Wednesday, 1865 April 19, [Greensboro, North Carolina]: “Total Present—not Effective.”

Wednesday, 1865 April 19, [Greensboro, North Carolina]: “Total Present—not Effective.”

[Ten days after the surrender of Robert E. Lee’s Army of Northern Virginia at Appomattox, Virginia, a Confederate staff officer prepared a list of 20,640 “not-effective” men from eleven former Confederate states.]

Head-Quarters
Greensboro No. Ca. [North Carolina] C. S. A. [Confederate States Army]
April 19th 1865

Virginia             Richmond                 289 men
North Carolina  Raleigh                  2,645
Tennessee        Nashville               1,312
South Carolina Spartansburg        4,335
Georgia            Macon                   5,626
Florida             Tallahassee              351
Alabama          Montgomery          2,578
Mississippi       Macon                   2,137
Louisiana        Baton Rouge            104
Arkansas        Little Rock                 741
Texas             Austin                        527
Total [Present]                            20,640
J. M. W. [John Marshall Warwick] Otey [signed]
AAG [Assistant Adjutant General]

[Editor: Lynchburg, Virginia native John Marshall Otey (1839-1883) was a staff officer under  Pierre Gustave Toutant Beauregard (1818-1893) with the rank of captain and assistant adjutant general, April-November 1862 and October 1864; he held the same under General Braxton Bragg (1817-1876) in 1862. By June 1864 Otey held the rank of lieutenant colonel; according to the National Park Service Civil War Soldiers and Sailors Database his final rank was that of lieutenant colonel and assistant adjutant general. He was paroled on April 26, 1865 (with the Army of Tennessee) and worked as a broker and insurance agent during the postwar era. Otey is buried in Hollywood Cemetery, Richmond, Virginia. “Not Effective” [Noneffectives] were soldiers unable to take up their military duties due to a variety of reasons (medical leave, desertion, missing in action, etc.) The cities and towns are written in pencil. Their significance—and the purpose of this list–is unknown—perhaps these were soldiers awaiting official paroles? Possibly Otey prepared it for General Joseph E. Johnston (1807-1891) as part of his April 17-18 and 26, 1865 negotiations with Union General William Tecumseh Sherman (1820-1891) resulting in the surrender of Johnston’s Army of Tennessee and Confederate forces in North Carolina, South Carolina, Georgia, and Florida—nearly 90,000 soldiers.]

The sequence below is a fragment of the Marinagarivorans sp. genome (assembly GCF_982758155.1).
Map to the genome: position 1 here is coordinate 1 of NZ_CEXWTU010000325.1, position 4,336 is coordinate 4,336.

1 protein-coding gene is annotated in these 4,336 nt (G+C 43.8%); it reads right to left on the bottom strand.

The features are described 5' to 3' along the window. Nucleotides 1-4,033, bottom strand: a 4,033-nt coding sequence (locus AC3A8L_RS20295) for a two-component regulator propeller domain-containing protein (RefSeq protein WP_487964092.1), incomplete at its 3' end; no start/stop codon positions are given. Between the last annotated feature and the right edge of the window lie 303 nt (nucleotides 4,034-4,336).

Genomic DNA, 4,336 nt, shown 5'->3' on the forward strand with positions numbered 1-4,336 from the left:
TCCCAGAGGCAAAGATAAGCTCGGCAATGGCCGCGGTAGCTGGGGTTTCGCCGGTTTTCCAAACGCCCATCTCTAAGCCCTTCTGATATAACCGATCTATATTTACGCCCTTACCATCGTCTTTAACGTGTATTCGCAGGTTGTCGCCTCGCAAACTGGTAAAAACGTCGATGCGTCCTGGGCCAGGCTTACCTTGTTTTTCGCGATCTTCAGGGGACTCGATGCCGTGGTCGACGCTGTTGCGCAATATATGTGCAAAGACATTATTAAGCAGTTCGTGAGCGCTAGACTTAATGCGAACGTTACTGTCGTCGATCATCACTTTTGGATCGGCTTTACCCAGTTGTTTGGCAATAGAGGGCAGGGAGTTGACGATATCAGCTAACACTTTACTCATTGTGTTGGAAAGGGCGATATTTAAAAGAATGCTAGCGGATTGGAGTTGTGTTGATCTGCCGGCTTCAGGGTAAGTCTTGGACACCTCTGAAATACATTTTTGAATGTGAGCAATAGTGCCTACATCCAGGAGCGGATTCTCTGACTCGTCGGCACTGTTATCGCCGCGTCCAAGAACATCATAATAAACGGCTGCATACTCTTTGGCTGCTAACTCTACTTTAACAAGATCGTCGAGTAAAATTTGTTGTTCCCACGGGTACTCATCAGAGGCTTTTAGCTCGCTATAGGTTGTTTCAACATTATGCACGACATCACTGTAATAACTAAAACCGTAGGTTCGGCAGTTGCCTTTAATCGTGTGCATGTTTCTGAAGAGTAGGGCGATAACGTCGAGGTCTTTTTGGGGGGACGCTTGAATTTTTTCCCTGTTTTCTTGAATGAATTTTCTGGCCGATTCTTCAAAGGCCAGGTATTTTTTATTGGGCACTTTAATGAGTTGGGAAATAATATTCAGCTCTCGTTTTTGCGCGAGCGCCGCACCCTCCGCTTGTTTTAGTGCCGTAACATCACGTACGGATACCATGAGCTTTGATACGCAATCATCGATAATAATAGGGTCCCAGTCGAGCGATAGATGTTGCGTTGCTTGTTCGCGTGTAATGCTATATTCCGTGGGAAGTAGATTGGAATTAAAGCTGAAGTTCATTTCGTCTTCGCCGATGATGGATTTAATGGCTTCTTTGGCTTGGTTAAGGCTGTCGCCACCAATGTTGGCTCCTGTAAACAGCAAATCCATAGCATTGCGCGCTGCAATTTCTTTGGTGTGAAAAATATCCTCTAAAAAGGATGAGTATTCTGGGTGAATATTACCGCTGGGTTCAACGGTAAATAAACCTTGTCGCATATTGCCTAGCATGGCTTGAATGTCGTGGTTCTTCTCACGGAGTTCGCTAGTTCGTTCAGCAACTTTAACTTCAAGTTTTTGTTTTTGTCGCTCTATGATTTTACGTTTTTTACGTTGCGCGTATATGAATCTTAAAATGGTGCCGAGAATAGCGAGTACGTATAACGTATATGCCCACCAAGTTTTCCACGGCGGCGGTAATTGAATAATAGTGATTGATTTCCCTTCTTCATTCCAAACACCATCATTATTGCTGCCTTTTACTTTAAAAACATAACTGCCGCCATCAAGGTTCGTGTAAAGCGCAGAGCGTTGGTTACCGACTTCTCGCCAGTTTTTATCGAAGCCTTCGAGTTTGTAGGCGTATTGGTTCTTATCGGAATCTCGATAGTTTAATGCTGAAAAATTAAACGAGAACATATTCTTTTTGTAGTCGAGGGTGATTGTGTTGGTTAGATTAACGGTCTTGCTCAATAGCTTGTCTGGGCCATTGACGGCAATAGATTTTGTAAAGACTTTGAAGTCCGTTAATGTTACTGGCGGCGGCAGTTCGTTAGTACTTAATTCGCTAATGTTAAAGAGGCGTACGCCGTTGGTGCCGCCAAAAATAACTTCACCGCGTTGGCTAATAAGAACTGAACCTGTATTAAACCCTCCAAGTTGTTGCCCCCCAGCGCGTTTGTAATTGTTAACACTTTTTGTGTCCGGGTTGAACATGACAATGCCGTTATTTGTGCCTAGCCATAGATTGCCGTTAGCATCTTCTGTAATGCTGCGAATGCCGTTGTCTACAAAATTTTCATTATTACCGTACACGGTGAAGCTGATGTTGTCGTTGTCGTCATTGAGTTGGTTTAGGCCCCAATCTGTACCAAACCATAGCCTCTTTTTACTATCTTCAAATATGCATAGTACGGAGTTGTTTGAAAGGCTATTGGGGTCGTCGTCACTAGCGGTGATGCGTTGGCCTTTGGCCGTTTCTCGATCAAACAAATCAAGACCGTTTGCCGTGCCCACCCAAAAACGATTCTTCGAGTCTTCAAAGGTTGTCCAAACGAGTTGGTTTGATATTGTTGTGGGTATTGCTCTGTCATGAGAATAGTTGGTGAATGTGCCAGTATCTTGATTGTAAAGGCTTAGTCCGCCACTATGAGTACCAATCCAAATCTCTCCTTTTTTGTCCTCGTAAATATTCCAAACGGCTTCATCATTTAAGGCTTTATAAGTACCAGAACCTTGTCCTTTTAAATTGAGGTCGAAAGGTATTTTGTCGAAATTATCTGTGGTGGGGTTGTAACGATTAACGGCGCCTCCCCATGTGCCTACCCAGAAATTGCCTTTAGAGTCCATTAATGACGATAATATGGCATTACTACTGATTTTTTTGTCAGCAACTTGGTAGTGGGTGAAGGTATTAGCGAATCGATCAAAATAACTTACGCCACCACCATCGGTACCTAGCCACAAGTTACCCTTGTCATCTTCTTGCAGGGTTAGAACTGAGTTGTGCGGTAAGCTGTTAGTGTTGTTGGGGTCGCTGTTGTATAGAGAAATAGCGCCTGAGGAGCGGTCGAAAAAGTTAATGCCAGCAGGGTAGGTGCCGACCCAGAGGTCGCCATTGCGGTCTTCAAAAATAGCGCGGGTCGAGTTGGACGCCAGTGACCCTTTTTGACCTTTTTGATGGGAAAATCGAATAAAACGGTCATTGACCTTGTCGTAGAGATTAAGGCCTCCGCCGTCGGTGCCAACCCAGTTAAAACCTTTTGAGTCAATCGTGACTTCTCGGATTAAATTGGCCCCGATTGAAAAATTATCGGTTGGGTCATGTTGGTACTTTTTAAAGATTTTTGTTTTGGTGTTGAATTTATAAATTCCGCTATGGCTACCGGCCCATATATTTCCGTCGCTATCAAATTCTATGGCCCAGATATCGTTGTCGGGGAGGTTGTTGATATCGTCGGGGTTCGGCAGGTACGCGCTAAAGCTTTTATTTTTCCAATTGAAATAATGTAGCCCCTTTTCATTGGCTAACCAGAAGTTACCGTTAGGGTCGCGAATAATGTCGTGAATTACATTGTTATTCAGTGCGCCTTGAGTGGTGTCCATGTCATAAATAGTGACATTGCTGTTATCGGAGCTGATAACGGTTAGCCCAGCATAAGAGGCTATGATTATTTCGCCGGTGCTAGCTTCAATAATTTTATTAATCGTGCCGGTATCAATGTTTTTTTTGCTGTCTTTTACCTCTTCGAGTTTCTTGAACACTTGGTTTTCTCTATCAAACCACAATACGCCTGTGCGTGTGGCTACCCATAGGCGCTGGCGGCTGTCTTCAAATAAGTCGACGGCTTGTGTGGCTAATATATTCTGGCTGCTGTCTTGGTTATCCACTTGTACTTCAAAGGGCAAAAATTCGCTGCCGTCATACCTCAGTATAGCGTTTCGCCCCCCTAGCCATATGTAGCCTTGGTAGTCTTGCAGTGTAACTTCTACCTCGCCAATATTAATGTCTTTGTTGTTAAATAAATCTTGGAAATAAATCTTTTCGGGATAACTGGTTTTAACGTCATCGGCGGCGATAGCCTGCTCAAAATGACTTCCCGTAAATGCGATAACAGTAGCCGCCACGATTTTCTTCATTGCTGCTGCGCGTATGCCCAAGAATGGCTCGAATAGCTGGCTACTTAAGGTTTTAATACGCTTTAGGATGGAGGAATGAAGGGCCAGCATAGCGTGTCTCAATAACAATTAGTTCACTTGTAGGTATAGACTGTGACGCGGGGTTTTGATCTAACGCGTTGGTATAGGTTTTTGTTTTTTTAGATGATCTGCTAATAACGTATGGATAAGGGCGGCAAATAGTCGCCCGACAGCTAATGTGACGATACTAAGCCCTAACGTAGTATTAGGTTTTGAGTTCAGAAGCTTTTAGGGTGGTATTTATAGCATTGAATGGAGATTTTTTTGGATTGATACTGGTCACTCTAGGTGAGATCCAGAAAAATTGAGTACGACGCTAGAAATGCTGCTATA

MSS 3272-D

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